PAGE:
Published online by Cambridge University Press: 22 February 2012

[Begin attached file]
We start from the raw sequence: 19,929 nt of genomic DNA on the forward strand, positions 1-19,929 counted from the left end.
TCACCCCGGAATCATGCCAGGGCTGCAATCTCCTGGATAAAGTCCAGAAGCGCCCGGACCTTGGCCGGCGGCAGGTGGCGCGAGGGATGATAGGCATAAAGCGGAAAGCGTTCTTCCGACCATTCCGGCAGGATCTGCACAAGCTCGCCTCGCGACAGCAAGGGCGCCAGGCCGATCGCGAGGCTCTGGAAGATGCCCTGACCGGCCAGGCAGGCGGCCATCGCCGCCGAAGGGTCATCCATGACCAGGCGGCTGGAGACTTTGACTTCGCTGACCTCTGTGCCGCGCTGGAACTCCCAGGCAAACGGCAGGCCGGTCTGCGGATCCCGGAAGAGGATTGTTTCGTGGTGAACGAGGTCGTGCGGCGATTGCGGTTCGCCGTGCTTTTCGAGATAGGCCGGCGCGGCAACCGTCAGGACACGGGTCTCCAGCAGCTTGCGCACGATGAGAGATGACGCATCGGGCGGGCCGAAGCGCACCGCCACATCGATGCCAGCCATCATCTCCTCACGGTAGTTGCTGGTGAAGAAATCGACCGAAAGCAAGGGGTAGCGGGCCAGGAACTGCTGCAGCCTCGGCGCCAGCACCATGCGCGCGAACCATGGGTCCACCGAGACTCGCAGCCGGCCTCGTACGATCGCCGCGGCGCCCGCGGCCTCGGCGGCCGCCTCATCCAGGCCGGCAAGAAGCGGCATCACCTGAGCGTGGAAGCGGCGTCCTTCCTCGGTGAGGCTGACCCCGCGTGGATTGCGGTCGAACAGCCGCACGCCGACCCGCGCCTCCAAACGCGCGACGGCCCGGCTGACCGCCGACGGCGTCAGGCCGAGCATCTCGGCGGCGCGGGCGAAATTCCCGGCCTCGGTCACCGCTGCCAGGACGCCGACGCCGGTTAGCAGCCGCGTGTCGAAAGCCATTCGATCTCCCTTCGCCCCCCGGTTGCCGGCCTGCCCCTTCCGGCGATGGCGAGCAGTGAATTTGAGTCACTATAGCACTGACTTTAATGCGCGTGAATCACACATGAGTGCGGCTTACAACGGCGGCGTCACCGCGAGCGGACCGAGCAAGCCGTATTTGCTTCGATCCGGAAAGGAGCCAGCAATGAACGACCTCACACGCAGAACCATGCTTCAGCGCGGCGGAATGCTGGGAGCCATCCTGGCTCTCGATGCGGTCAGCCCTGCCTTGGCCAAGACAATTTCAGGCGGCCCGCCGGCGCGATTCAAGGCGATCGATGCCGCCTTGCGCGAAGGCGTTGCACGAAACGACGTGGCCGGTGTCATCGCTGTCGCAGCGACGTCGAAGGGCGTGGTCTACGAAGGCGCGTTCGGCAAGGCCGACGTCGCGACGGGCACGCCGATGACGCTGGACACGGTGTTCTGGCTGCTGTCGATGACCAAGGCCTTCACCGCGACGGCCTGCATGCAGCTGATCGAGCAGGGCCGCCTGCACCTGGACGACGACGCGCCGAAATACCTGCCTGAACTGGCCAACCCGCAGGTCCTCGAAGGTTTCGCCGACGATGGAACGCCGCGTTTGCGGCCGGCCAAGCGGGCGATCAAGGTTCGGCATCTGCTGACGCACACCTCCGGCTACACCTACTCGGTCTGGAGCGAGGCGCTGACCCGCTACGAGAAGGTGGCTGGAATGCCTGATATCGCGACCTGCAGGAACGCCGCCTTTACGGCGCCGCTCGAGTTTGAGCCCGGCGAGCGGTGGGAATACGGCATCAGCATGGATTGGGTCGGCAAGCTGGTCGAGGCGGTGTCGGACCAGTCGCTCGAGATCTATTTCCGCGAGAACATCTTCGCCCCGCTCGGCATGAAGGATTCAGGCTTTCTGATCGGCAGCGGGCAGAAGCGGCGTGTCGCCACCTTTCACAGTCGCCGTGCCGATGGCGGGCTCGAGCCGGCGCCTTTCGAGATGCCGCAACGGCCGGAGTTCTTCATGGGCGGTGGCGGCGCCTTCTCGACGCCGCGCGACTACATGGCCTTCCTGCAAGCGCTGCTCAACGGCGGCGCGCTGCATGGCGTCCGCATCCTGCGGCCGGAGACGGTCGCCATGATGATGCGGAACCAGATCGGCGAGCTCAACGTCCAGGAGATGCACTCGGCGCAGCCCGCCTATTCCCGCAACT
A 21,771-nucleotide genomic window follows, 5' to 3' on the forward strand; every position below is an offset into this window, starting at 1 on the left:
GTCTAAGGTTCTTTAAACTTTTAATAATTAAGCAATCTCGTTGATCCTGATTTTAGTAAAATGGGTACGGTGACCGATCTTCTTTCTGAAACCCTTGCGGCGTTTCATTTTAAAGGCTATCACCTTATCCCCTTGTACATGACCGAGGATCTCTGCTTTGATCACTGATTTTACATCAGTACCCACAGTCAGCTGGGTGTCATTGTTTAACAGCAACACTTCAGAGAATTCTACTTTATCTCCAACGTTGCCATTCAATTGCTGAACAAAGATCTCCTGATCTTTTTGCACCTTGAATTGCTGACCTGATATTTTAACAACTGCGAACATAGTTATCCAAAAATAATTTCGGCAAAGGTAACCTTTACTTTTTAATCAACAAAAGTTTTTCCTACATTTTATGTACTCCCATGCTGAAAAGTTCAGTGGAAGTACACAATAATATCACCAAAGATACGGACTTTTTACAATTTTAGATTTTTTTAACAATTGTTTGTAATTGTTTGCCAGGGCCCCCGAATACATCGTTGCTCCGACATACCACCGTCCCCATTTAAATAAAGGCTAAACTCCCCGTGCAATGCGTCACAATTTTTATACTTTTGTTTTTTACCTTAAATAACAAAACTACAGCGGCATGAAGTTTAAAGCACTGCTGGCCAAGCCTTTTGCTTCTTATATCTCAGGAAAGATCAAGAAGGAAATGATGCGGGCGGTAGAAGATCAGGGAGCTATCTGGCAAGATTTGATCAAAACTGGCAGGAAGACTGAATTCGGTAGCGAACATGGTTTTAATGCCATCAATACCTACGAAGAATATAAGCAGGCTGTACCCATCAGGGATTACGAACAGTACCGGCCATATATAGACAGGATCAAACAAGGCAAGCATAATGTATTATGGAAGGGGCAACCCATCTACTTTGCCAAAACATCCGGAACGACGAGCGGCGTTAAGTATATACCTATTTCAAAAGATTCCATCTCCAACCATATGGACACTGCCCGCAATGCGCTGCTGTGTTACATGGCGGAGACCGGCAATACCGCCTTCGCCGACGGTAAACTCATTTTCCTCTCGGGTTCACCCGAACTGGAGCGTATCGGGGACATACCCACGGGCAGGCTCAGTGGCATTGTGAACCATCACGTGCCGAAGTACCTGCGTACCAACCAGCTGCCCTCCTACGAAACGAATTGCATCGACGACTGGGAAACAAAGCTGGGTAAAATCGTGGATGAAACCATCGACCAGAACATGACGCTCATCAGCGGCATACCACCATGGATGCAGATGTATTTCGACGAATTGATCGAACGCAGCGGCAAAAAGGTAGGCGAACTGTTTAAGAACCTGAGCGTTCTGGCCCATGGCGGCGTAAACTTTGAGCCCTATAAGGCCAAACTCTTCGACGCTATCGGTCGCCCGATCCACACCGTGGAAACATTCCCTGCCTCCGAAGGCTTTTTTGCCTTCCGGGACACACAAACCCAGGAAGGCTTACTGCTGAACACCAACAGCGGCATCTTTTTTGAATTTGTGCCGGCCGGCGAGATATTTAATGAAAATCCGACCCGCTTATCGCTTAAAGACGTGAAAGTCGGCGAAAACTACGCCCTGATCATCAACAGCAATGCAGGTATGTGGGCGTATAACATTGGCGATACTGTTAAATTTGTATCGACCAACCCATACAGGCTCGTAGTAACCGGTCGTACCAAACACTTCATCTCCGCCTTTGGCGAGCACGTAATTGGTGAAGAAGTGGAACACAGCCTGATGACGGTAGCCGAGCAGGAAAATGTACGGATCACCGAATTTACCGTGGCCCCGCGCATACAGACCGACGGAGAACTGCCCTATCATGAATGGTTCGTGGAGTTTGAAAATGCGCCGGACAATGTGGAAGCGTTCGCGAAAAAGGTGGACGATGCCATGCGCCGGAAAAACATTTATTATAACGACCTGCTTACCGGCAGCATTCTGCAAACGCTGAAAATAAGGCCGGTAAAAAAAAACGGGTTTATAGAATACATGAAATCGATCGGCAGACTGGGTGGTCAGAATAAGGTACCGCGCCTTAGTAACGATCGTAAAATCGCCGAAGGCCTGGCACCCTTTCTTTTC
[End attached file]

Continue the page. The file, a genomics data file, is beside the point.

Despite the popular belief that chocolate adversely affects young children's behaviour, there have been no direct investigations into the behavioural response to chocolate consumption. This study investigated the effect of chocolate ingestion on the behaviour of 26 preschool children. Dried fruit was consumed in a separate condition to control for nonspecific factors, such as excitement and novelty, associated with the effects of receiving positive substances. Children were observed while they listened to a short story, immediately before and 30 minutes after they ate chocolate or fruit. The children's behaviours were videotaped and scored by two blind raters who coded their behaviours according to six objective and two subjective measures. There were no significant behavioural changes due to consumption of either chocolate or fruit on subjective and objective ratings. These findings raise questions about the popular perception that chocolate promotes poor attention and increased activity in preschool children.